The company behind ambitious plans to create a world-class indoor skiing attraction in Snowdonia are rethinking their initial design for the development.
The dome was to house a year-round revolving skiing facility
Local developers, Snowdonia Gateway, announced plans to build a huge dome-like structure over an area the size of 10 football pitches at the disused quarry site at Glyn Rhonwy in Llanberis last year.
It was to include an artificial snow-making system, bobsleighing, ice-skating and tobogganing facilities as well as a revolving ski deck.
The company are still pressing ahead with the development but say they will now not be basing it on the revolving slope patented by Australian company, Ski Trac International.
Gwyn Pritchard, Director of Snowdonia Gateway, said they aimed to make the development less obtrusive.
"Our initial proposal centred on a ski experience," she explained.
"Whilst this is still an integral and major part of the concept, we have listened to local people and now incorporated many more leisure activity pursuits but with a much more sensitive approach to the natural beauty of the location."
The consortium of six local businesses behind the project first based their project on the design developed by Ski-Trac's chief executive Kevin Ferris who visited Wales last year.
The company hope to bring a much needed boost to Llanberis
The £150m investment was launched in a press conference chaired by Dafydd Wigley, the then AM for Caernarfon, in Llanberis in February 2002.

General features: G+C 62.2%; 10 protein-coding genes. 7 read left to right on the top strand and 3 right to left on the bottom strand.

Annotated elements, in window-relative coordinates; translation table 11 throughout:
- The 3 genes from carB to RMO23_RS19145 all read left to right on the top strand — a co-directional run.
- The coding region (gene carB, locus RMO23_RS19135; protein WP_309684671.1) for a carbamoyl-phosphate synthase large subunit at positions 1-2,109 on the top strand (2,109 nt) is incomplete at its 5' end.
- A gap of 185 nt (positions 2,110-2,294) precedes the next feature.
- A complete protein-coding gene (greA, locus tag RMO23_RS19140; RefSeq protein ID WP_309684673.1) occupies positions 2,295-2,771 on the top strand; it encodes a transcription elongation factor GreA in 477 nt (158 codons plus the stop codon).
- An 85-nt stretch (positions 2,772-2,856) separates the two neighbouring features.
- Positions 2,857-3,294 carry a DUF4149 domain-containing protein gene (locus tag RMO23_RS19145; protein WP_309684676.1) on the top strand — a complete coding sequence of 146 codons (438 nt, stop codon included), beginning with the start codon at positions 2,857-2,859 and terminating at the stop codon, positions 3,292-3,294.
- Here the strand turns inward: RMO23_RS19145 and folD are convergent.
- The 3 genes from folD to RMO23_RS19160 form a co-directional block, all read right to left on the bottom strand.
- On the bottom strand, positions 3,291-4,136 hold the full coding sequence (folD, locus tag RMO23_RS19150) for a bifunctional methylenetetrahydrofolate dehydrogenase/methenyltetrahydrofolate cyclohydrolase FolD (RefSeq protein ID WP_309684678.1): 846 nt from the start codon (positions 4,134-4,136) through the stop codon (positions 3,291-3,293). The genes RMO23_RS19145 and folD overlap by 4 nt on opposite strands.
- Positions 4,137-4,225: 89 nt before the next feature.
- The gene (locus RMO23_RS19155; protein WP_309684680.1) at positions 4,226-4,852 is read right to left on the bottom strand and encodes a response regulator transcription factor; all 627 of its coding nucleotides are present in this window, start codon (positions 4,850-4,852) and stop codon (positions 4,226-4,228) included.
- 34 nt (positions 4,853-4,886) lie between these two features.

Mr Wigley said at the time it would be "of immense value to the tourism sector in north west Wales" and would need funding from the Assembly Government.
It was said that Ski-Trac were already developing their idea in both Sydney and in Korea and that a possible site in Sheffield was also under consideration.
Snowdonia Gateway say they are forging ahead with the Llanberis development without Ski-Trac's involvement for the time being.
Their spokeswoman, Delyth Lloyd of Sbarc PR company, said: "Gateway wanted to push ahead with the scheme so Ski-Trac are not involved at this point.
"However, the company might yet use the revolving ski-slope idea in the future," she added.
The company says their objective for the site to become a major tourist attraction which would provide 700 year-round jobs for local people remains the same.
Concern among some local people about the size of the project and the town's ability to cope with the increased traffic has also contributed to the company's rethink, said Ms Lloyd.
Ian Williams of project managers, Corderoy Limited, said "The task we face is to coordinate the environmental, geological and traffic management aspects of a major project that will bring huge economic benefits to Wales."
The initial outline planning application for the development has been presented to Gwynedd council and the full application will be submitted when all the environmental studies are complete later this year.